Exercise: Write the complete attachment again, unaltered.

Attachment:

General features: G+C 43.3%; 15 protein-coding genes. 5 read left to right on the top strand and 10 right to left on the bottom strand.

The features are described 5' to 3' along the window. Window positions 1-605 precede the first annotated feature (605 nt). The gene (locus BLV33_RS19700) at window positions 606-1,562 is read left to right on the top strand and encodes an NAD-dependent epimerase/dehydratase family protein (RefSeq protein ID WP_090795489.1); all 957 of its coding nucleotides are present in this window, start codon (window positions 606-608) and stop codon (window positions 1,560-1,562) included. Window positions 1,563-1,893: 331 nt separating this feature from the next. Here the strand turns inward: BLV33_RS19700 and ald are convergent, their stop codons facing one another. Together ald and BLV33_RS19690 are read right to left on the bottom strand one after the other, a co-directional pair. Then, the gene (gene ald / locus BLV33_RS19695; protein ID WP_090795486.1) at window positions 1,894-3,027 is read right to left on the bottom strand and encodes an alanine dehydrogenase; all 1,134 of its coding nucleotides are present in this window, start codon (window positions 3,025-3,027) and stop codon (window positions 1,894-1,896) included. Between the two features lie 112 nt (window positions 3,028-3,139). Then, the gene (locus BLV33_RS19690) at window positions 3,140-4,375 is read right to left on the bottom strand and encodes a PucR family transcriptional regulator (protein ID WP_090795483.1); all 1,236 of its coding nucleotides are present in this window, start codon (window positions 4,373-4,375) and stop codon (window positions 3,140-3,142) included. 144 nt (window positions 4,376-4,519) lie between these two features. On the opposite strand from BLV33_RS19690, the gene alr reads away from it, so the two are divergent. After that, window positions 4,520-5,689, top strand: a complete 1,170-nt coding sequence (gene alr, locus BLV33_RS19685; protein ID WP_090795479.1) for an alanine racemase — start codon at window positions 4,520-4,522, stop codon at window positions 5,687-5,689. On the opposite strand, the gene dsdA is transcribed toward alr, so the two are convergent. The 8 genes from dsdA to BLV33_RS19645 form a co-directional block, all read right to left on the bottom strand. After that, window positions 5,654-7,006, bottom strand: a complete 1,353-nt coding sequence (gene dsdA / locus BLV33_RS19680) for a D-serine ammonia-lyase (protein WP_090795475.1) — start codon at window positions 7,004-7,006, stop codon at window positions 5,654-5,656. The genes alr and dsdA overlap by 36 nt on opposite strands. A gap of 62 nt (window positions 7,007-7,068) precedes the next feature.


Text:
General features: G+C 43.3%; 15 protein-coding genes. 5 read left to right on the top strand and 10 right to left on the bottom strand.

The features are described 5' to 3' along the window. Window positions 1-605 precede the first annotated feature (605 nt). The gene (locus BLV33_RS19700) at window positions 606-1,562 is read left to right on the top strand and encodes an NAD-dependent epimerase/dehydratase family protein (RefSeq protein ID WP_090795489.1); all 957 of its coding nucleotides are present in this window, start codon (window positions 606-608) and stop codon (window positions 1,560-1,562) included. Window positions 1,563-1,893: 331 nt separating this feature from the next. Here the strand turns inward: BLV33_RS19700 and ald are convergent, their stop codons facing one another. Together ald and BLV33_RS19690 are read right to left on the bottom strand one after the other, a co-directional pair. Then, the gene (gene ald / locus BLV33_RS19695; protein ID WP_090795486.1) at window positions 1,894-3,027 is read right to left on the bottom strand and encodes an alanine dehydrogenase; all 1,134 of its coding nucleotides are present in this window, start codon (window positions 3,025-3,027) and stop codon (window positions 1,894-1,896) included. Between the two features lie 112 nt (window positions 3,028-3,139). Then, the gene (locus BLV33_RS19690) at window positions 3,140-4,375 is read right to left on the bottom strand and encodes a PucR family transcriptional regulator (protein ID WP_090795483.1); all 1,236 of its coding nucleotides are present in this window, start codon (window positions 4,373-4,375) and stop codon (window positions 3,140-3,142) included. 144 nt (window positions 4,376-4,519) lie between these two features. On the opposite strand from BLV33_RS19690, the gene alr reads away from it, so the two are divergent. After that, window positions 4,520-5,689, top strand: a complete 1,170-nt coding sequence (gene alr, locus BLV33_RS19685; protein ID WP_090795479.1) for an alanine racemase — start codon at window positions 4,520-4,522, stop codon at window positions 5,687-5,689. On the opposite strand, the gene dsdA is transcribed toward alr, so the two are convergent. The 8 genes from dsdA to BLV33_RS19645 form a co-directional block, all read right to left on the bottom strand. After that, window positions 5,654-7,006, bottom strand: a complete 1,353-nt coding sequence (gene dsdA / locus BLV33_RS19680) for a D-serine ammonia-lyase (protein WP_090795475.1) — start codon at window positions 7,004-7,006, stop codon at window positions 5,654-5,656. The genes alr and dsdA overlap by 36 nt on opposite strands. A gap of 62 nt (window positions 7,007-7,068) precedes the next feature.